Droughts, floods to plague Nile
The Nile River’s annual flood was the backbone of civilisation in Egypt. Surrounded by desert, this phenomenon ensured that a thin ribbon of green expanded each season to allow for a harvest. Nutrient-rich silt and water for irrigation canals meant enough grain to feed an empire. But poor planning and a changing climate are disrupting this critical annual event.
The opening of the Aswan Dam in 1970 stopped the annual flood. Nearly 900km from the point at which the Nile flows into the Mediterranean Sea, this artificial barrier brought water security to Egypt and allowed the country to release water in its dry season.
Although that meant more consistent water for irrigation, it took away the flood and silt that lowered the salinity of farmland and brought in fresh nutrients. Since then, farmers have had to use fertilisers to do what nature used to do.
But they have still had water.
Now, new research predicts that the uncertainty that comes with climate change will mean years of extreme rainfall and then shattering drought in the region.
The research, published in the peer-reviewed journal Nature Climate Change, predicted a few years that are considered normal, when the Nile will have between 70 and 100 cubic kilometres of water flowing through it each year.
In the future, the total amount of water flowing in the Nile will increase by 10%, it said. But this will come in a few years of extreme flood, and then vanish in years of intense drought. That has already started to happen: an intense El Niño cycle in 2015 meant drought conditions across the Nile basin, and a La Niña in 2016 meant widespread flooding.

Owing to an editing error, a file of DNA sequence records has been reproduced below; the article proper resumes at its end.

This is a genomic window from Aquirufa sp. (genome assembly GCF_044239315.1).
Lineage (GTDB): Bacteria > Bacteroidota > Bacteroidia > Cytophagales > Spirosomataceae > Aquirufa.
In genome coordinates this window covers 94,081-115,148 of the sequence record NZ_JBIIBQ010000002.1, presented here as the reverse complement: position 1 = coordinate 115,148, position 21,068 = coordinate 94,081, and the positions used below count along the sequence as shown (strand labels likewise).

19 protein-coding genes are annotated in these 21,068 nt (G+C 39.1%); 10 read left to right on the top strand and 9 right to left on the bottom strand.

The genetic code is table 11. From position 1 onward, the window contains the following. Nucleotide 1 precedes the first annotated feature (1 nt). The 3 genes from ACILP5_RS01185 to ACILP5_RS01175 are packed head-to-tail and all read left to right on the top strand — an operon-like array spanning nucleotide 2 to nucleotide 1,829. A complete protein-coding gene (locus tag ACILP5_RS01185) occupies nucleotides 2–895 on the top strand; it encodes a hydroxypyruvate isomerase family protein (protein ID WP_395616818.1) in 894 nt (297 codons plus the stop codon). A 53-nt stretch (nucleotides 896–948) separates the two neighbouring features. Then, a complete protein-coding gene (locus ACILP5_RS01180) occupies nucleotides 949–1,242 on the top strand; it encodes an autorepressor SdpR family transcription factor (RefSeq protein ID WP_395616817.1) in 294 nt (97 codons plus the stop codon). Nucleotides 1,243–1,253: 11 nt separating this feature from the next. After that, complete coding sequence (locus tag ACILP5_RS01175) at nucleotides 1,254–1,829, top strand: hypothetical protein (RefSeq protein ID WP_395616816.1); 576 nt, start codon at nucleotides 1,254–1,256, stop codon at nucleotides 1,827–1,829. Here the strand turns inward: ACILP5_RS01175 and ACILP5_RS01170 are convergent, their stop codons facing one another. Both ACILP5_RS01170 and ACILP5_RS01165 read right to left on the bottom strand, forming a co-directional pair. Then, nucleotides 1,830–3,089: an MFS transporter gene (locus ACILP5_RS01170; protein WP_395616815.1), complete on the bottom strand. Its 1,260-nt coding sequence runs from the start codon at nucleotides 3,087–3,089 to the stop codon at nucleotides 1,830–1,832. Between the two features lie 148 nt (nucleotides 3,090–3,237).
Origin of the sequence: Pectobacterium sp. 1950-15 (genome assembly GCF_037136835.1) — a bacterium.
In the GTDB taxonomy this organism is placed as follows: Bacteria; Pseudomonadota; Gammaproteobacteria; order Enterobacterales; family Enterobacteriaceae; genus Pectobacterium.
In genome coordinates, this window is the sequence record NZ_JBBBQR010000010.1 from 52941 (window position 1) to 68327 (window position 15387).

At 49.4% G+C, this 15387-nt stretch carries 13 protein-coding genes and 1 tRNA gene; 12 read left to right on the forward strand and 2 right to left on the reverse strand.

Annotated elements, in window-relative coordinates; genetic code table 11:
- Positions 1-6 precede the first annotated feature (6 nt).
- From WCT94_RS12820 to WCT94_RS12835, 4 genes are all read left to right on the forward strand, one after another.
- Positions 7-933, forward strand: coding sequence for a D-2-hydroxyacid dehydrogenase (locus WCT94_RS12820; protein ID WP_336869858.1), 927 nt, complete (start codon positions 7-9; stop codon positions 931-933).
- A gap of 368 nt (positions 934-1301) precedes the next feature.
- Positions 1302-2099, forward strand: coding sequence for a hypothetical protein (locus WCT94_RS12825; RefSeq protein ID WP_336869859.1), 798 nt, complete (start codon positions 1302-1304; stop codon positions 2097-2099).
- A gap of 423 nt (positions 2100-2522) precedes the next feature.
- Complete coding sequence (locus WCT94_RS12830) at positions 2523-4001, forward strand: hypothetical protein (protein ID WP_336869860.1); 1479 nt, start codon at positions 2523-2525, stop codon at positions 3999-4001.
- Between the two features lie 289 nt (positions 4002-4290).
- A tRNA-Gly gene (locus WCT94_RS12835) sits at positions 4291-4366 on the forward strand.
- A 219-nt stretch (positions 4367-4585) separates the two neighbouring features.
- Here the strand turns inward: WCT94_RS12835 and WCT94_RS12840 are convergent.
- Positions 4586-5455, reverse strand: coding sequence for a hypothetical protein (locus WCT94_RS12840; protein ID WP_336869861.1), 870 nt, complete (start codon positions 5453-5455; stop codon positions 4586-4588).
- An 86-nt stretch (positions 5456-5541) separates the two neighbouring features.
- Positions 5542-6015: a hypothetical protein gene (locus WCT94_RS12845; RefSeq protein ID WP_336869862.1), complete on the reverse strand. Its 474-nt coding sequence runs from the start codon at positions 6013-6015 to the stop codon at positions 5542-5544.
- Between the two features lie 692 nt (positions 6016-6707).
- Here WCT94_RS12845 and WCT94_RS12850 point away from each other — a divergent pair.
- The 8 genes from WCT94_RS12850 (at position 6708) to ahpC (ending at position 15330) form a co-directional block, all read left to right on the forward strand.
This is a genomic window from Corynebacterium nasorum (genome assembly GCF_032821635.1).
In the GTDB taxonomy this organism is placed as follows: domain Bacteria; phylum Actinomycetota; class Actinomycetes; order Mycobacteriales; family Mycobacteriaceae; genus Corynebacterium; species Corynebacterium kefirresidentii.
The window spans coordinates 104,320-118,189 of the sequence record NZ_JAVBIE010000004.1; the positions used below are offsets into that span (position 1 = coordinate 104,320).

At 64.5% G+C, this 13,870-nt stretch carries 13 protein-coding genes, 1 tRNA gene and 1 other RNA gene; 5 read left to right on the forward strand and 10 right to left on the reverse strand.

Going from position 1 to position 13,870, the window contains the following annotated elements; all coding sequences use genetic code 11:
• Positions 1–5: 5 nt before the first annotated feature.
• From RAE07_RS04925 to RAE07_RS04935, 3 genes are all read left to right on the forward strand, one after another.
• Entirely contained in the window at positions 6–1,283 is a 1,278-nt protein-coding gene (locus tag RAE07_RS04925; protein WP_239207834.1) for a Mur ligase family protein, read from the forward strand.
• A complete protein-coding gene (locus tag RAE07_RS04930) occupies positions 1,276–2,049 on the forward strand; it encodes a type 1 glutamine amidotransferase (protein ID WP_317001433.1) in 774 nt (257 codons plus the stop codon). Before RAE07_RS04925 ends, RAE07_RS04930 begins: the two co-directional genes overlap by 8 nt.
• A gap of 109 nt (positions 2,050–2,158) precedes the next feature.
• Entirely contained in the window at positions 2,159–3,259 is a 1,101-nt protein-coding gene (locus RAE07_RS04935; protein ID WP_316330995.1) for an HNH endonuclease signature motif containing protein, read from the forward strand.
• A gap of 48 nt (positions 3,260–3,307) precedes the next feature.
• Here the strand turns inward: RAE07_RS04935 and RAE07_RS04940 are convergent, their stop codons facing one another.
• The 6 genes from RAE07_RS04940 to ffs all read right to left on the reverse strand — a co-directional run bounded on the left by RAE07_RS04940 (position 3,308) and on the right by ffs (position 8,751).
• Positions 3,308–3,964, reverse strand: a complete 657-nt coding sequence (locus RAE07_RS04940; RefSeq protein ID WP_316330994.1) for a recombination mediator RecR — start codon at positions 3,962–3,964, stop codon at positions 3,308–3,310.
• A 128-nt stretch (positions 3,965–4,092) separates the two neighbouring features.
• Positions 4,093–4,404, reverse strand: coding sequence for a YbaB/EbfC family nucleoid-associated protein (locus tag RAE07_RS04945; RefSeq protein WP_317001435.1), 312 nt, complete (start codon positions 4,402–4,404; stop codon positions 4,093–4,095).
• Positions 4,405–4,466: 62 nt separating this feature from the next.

Given this, the researchers said: “It’s not abstract. This is happening now.” Their research on how climate change affects the flow of the Nile was done by a team from the Massachusetts Institute of Technology (MIT), using computer simulations for climate change in North Africa and the Middle East.
The study noted that the number of people living in the countries along the Nile basin is projected to double by 2050, approaching a billion. That will inevitably put strain on already scarce water resources, with climate change further compounding the situation.
For Egypt, which is downriver of other countries that are also building dams, that variability will increase the strain on its water resources.
The Nile delta is home to some 40‑million people, half of Egypt’s population. It is also home to two of the country’s largest cities — Alexandria and Port Said.
At the same time, climate change is eating away at the delta. Predictions by the government — as part of submissions to the Intergovernmental Panel on Climate Change — are that a third of the delta will be submerged by the 2030s.
The Mediterranean Sea is rising by more than a millimetre a year.
Egypt has already allocated $300‑million for the construction of concrete walls around Alexandria, to protect it from rising sea levels.
Even though there is little the country can do to stop rising sea levels eating away at its increasingly valuable land, the MIT research concluded that Egypt would have to store water in “huge reservoirs” to manage the years when nothing falls from the sky.